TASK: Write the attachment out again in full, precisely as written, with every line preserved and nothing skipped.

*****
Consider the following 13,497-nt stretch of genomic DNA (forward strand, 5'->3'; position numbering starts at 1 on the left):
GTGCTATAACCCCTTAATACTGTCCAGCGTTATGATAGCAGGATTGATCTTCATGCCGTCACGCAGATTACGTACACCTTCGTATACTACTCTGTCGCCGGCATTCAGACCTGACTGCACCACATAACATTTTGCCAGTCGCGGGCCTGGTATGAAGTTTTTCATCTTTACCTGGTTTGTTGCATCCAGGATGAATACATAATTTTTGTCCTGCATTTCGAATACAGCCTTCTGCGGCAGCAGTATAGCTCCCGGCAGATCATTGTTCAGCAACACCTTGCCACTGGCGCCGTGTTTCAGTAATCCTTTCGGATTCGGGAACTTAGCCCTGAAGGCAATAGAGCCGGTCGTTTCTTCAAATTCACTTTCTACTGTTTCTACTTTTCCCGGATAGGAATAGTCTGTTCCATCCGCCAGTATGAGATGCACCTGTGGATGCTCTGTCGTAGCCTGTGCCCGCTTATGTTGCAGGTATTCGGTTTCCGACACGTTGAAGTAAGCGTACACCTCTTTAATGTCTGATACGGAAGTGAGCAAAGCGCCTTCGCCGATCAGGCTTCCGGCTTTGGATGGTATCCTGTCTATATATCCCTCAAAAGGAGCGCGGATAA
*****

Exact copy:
Consider the following 13,497-nt stretch of genomic DNA (forward strand, 5'->3'; position numbering starts at 1 on the left):
GTGCTATAACCCCTTAATACTGTCCAGCGTTATGATAGCAGGATTGATCTTCATGCCGTCACGCAGATTACGTACACCTTCGTATACTACTCTGTCGCCGGCATTCAGACCTGACTGCACCACATAACATTTTGCCAGTCGCGGGCCTGGTATGAAGTTTTTCATCTTTACCTGGTTTGTTGCATCCAGGATGAATACATAATTTTTGTCCTGCATTTCGAATACAGCCTTCTGCGGCAGCAGTATAGCTCCCGGCAGATCATTGTTCAGCAACACCTTGCCACTGGCGCCGTGTTTCAGTAATCCTTTCGGATTCGGGAACTTAGCCCTGAAGGCAATAGAGCCGGTCGTTTCTTCAAATTCACTTTCTACTGTTTCTACTTTTCCCGGATAGGAATAGTCTGTTCCATCCGCCAGTATGAGATGCACCTGTGGATGCTCTGTCGTAGCCTGTGCCCGCTTATGTTGCAGGTATTCGGTTTCCGACACGTTGAAGTAAGCGTACACCTCTTTAATGTCTGATACGGAAGTGAGCAAAGCGCCTTCGCCGATCAGGCTTCCGGCTTTGGATGGTATCCTGTCTATATATCCCTCAAAAGGAGCGCGGATAA